HMV to reopen Oxford Street store

HMV is moving back to its historic central London store after a four-year absence.

The music retailer’s very first store at 363 Oxford Street was opened in 1921 by composer Sir Edward Elgar. It was closed in 2019 after the company went into administration.

Since being taken over by Canadian company Sunrise Records, HMV has continued to trade in a reduced number of stores and online.

Amid falling demand for CDs and DVDs, the chain has expanded its focus to include pop culture merchandise, vinyl, and music technology such as headphones, as well as more live music and in-store signings. It returned to profit in 2022.

HMV said the return to its former flagship store was a sign of the “dramatic turnaround” in its fortunes.

Most recently, the site has been home to one of the many American candy stores that opened on Oxford Street during the pandemic.

HMV has signed a deal to replace the current occupants, whose lease runs out in six months. The new store is expected to reopen towards the end of the year, in time for Christmas.

HMV face uncertain future as sales decline

Ailing retailer HMV have reported that like-for-like retail sales have dropped by 13.2 per cent compared to last year in the run up to Christmas.


The shocking figures have left the company with an uncertain future following warnings from the City that forecasts for the company to break even this year now looked optimistic.


Not only have the company had to face a decline in sales in the weeks leading up to December 17, but also the news of the retailers pre-tax almost doubling to £45.7million in the half-year to October 29, in comparison to £24.7million.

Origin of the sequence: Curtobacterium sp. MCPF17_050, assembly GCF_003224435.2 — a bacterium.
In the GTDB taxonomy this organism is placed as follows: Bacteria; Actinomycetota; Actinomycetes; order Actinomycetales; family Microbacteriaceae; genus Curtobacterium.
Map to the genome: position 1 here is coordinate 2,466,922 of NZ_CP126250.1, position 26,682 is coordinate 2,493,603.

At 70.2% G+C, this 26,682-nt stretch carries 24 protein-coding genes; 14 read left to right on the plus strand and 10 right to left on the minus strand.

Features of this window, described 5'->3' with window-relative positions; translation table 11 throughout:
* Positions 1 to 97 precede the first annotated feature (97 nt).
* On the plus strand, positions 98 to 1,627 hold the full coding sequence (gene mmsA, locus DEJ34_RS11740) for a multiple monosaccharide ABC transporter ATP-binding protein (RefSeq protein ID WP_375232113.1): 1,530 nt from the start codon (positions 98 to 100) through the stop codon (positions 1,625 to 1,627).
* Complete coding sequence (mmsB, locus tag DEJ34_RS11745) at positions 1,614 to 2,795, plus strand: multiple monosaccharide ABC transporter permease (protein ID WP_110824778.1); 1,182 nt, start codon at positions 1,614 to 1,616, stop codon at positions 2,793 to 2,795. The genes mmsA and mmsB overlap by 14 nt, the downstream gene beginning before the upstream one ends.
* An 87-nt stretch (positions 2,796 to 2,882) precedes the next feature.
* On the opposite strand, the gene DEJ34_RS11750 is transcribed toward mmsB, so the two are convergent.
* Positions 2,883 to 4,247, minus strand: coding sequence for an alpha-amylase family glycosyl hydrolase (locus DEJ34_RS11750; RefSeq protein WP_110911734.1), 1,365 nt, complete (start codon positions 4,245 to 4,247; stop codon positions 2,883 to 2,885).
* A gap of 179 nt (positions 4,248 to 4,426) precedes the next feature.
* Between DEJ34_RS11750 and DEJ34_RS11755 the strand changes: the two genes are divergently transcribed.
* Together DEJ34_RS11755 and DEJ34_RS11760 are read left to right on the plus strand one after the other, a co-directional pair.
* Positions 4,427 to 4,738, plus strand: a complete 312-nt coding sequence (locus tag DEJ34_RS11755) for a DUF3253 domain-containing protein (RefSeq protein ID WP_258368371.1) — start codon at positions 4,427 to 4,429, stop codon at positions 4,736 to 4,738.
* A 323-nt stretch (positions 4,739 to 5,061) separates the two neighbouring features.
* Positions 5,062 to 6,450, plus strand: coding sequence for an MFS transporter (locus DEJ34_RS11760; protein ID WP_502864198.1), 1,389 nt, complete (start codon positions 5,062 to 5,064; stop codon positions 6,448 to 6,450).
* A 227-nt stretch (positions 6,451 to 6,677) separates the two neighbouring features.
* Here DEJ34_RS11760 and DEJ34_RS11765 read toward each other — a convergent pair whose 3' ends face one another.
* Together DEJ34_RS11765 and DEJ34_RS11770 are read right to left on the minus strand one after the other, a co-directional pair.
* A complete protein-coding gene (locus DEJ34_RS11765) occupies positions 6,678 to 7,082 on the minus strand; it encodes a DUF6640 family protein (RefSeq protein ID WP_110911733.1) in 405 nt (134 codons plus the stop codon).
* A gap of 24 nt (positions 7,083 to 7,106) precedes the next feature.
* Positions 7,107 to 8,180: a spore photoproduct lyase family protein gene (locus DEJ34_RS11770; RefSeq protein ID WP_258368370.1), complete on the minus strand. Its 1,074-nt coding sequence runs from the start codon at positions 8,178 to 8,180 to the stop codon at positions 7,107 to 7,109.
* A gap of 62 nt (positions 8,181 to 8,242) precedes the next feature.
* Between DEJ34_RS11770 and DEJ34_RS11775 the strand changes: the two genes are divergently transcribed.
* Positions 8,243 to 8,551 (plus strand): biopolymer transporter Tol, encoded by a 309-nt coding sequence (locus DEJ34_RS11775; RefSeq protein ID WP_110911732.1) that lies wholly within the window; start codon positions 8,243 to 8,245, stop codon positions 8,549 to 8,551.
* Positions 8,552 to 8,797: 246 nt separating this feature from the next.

After recently selling bookseller Waterstone’s, the group have announced it would be placing HMV Live – which operates 13 venues and a number of festivals – under strategic review and could lead to its sale.


The retailer, which own 252 stores in the UK said its shift in focus on technology was paying off, after 144 stores were refurbished to reflect the new emphasis. Like-for-like sales of headphones, speakerdocks and tablet computers were up 144 per cent compared to last year.


However, HMV said in its core markets – music, visual and games – as a result of store closures it lost market share.


Following the announcement of the groups £10million cost savings plan, 60 stores are set to close, and 15 will be shut in the first half of the New Year.


By selling Waterstone’s and HMV Canada, this enabled the group to raise £55million ensuring a £220million refinancing deal with its leading banks.


Simon Fox, Chief Executive admitted that HMV had seen ‘a challenging start’ to the new financial year.


He said: “We have take decisive action to restructure the business and are now seeing the benefits of this, particularly in our technology products business”.


“Like all consumer-facing companies we are facing tough trading conditions but we continue to push forward through this period. We remain well prepared for the key trading days ahead”.


Article by Charlotte Greenhalgh